Another Sunday hike. This one requires no drive to reach the trailhead, I put on my boots and swung the pack over my shoulder at the front door. This time I would head north out of the village to the Lalamilo Wind Farm.
I have hiked out this way before, but have not gone nearly as far out from the village. The hike is along old ranch roads through the pasture land that surrounds Waikoloa Village.
The grassy hills that surround Waikoloa may look inviting from a distance. It is when you actually attempt to hike here that the true nature of the area becomes apparent. These are old aʻa lava flows, studded with loose rock and clinker, difficult to see in the thick grass threatening to trip you, roll an ankle, or scrape your chins. You quickly learn to stay on the old ranch roads and jeep trails, which form a web across the landscape.
The cool morning air makes for a pleasant walk through the low hills. Goats are everywhere, bleating kids echo across the landscape, billy’s keep watch on you from boulders perched above the trail.
The facilities and detritus of cattle ranching are scattered across the area. Here an abandoned watering trough, another filled with water and operational. A wrecked and abandoned IH semi tractor sits in a corral rusting back into the earth.
It is not until you get close that you realize just how big the windmills are, they loom over than landscape. The five Vestas V47/660 turbines stand 55m (180ft) high and have blades 47m (over 150ft) long.
With no wind the blades are still and feathered. I take advantage of this to fly the drone around and get some nice photos before finding a bit of shade. I take a break to eat and drink before starting the walk back to the house. I figure the walk put 7.4 miles behind me, just a nice morning stroll.
Rather than spend the evening obsessing over election results I opted to take a hike. Nothing dramatic, just a short loop hike close to home, along the shoreline south of ʻAnaehoʻomalu Bay .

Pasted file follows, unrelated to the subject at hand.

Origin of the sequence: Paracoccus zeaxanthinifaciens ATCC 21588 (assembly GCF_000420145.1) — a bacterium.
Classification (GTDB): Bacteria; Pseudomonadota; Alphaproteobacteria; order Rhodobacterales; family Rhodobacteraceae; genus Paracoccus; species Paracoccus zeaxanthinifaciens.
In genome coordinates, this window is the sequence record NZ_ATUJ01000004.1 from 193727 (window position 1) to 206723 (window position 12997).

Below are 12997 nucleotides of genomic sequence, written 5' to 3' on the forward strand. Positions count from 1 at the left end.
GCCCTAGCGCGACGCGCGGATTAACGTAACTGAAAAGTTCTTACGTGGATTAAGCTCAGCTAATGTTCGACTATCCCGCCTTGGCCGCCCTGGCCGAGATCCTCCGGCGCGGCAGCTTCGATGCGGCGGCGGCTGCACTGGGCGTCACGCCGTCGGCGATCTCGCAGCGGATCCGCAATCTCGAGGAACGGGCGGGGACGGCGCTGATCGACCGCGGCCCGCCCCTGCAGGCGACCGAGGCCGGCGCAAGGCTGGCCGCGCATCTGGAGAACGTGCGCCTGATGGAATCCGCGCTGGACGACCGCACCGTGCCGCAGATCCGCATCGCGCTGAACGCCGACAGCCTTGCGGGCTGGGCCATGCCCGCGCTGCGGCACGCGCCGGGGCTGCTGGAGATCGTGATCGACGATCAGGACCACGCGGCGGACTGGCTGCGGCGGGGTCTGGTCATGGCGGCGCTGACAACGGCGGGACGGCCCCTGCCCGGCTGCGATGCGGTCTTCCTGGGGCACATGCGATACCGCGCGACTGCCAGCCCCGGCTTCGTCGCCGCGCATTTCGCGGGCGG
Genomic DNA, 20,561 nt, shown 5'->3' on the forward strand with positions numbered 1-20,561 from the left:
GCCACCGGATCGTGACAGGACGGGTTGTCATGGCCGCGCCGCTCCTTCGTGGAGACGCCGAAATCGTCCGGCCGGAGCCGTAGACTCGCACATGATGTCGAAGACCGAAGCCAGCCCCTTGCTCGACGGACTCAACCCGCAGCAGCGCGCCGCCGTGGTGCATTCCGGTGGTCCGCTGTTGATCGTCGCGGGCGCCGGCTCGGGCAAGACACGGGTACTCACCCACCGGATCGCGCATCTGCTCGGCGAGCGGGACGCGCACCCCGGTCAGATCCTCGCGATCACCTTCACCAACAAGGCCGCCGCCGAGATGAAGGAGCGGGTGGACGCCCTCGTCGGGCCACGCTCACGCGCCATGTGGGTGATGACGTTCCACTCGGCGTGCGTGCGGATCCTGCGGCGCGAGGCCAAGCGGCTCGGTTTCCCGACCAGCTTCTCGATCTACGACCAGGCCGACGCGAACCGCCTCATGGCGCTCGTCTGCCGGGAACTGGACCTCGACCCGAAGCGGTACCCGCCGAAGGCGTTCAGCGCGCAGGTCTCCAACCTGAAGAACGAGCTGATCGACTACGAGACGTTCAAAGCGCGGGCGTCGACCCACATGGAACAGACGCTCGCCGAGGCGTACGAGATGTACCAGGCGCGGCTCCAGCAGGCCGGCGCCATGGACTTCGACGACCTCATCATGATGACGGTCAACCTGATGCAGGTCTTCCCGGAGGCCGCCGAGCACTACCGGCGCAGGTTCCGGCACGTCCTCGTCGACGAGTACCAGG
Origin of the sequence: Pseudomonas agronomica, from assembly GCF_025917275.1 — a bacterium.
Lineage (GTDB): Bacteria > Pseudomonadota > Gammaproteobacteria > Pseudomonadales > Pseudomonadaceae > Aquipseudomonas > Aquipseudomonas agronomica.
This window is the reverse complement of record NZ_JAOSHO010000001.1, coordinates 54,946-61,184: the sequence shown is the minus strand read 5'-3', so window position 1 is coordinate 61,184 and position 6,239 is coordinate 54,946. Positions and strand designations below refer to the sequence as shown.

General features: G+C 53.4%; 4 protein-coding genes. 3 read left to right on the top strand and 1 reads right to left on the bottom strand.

The plan was to use the King’s Trail to quickly hike a couple miles out, then to take my time hiking back along the shoreline. I timed my start so that sunset would occur while I was coming back along the beach.
While this section of the King’s Trail is over 150 years old, it is in excellent condition and allows easy hiking across the lava fields. The trail cuts absolutely straight over the ridges and tumuli of piled rock, much faster than slogging through the beach sand.
I had hiked the shoreline here many times, but had not hiked any real length of the King’s Trail. The trail crosses the lava flows well above the coastline, as a result it can be brutally hot under a tropical Sun, while the shoreline offers regular shade and a cool ocean breeze.
This particular election day evening the Sun was muted by a broken overcast sky. Why not use the trail?Continue reading “Walking the King’s Trail”
Another hike… Another video…
A little drone footage, a lot of stills. With the drone, the phone, and the little mirrorless M5 I was carrying three cameras for the morning. Most of my daypack was camera gear, along with a small first aid kit, 1/2 gallon of water and iced tea, and munchies.
I seem to have solved some technical issues that plagued my videos from earlier this year. Using a ND32 or ND64 filter really does help slow shutter speeds in full sunlight. You can see some choppiness in the faster pans, but that is mostly from using 30fps for the final rendering rather than in the source.
What did cause trouble is the vibrant greens of Puʻuwaʻawaʻa, some shots came out muddy yellow-green. Need the check how I am setting the white balance in the drone, need to use fixed sunlight rather than auto.
This week’s solo quarantine hike was to Goat House Tube. I have been here before, but had not explored downhill from the entrance, the first time I explored uphill.
Goat House is my name for this lava tube, there is no official name I am aware of, I just came up with Goat House when I needed a name for it. Climbing into the tube one finds the reason for the name rather obvious.
An early start saw me walking down the power line road shortly after sunrise. This walk is dominated by the large transmission poles and lines overhead. The lines make an ominous 60Hz buzzing, some of the poles are louder than others, with a buzz and rattle of the wires and insulators.Continue reading “Return to Goat House Tube”